Parking in your own driveway.
Yes, if you park in a certain part of your driveway, you can get a ticket. Not because you have a cruddy old clunker that looks like Bo and Luke jumped it over one too many washed-out bridges. Not because you've got it plastered with bumper stickers for causes that make Lyndon LaRouche say, "I think that's a little out there." Not even because it's one of those "Scourges of Nichols Hills," a pickup truck out where everyone can see it.
Nope, just because you parked it too close to the street. According to Washington city ordinances, the land on your lot between the property line and what they call the "building restriction line" is actually public property that you maintain for them because you're such a swell old bean that you like doing things like that. In practice, according to the linked story, that means everything past your front door is city property, and you can't park your private vehicle on public property.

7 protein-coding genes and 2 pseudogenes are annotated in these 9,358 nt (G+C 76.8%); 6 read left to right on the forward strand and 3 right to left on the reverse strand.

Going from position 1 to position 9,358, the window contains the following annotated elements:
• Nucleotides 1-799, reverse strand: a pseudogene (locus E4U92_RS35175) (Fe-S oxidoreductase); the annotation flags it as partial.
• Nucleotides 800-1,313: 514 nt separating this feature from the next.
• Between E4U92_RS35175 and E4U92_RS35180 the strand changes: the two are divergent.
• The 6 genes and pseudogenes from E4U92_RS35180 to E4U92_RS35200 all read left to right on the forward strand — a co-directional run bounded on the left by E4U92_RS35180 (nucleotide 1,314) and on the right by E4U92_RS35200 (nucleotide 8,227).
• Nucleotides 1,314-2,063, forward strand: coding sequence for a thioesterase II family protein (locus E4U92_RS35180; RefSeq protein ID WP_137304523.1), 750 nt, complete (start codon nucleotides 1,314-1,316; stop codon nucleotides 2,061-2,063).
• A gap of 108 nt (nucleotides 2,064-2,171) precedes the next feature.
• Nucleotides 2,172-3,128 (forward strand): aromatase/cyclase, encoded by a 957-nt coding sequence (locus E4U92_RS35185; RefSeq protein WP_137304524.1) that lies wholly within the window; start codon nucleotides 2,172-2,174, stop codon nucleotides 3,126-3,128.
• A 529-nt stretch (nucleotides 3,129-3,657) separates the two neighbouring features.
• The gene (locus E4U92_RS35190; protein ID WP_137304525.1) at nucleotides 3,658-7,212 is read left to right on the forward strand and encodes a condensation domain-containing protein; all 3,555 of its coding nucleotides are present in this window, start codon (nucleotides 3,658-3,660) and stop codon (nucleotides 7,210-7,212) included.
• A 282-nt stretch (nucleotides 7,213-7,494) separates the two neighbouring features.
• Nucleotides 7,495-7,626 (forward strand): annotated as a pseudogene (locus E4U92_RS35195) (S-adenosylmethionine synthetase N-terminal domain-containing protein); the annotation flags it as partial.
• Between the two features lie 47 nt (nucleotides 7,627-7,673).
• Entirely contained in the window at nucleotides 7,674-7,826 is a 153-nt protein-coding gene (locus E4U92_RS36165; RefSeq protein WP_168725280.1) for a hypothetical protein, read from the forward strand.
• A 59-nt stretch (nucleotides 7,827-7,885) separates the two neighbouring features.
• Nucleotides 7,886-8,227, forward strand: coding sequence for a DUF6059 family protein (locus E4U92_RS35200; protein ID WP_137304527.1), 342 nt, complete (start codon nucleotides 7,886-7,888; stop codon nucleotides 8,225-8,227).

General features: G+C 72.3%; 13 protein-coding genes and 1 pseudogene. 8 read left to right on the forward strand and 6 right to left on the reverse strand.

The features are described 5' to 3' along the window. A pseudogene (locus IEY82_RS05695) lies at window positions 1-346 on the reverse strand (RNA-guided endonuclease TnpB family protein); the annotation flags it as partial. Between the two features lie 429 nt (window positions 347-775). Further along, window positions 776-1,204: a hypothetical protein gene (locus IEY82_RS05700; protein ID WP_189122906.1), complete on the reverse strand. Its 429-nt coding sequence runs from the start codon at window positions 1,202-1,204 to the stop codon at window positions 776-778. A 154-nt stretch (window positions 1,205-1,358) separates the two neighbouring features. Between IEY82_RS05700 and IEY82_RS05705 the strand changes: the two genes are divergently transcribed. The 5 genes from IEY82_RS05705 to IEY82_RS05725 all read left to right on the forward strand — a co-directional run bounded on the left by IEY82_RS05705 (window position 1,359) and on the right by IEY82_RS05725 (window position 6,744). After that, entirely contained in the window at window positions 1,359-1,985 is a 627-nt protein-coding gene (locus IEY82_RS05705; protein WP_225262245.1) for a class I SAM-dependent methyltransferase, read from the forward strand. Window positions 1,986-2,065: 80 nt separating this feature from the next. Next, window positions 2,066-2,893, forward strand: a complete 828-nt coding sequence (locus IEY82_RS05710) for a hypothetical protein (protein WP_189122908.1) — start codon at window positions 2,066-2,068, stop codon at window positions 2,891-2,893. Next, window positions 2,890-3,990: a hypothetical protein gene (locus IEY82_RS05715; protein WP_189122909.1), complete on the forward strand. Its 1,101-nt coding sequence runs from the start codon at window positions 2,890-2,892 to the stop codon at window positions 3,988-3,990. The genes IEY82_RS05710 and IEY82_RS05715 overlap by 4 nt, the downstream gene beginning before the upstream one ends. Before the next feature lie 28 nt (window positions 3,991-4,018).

Now -- for a price -- the city will lease that land to you and you can consider it yours. This may have been what you thought that money you sent to mortgage company was supposed to be doing, but you are obviously a small-minded un-public-spirited yahoo. A city official says that the lease agreements and tickets are not extortion.
Of course they're not. Extortion is what you call it when people use illegal means to threaten you with some kind of harm in order to get money from you. The ordinances, tickets and lease fees are all legal, created and enforced by duly-elected officials and employees doing their jobs.
It's not extortion, it's government.
(H/T Galley Slaves)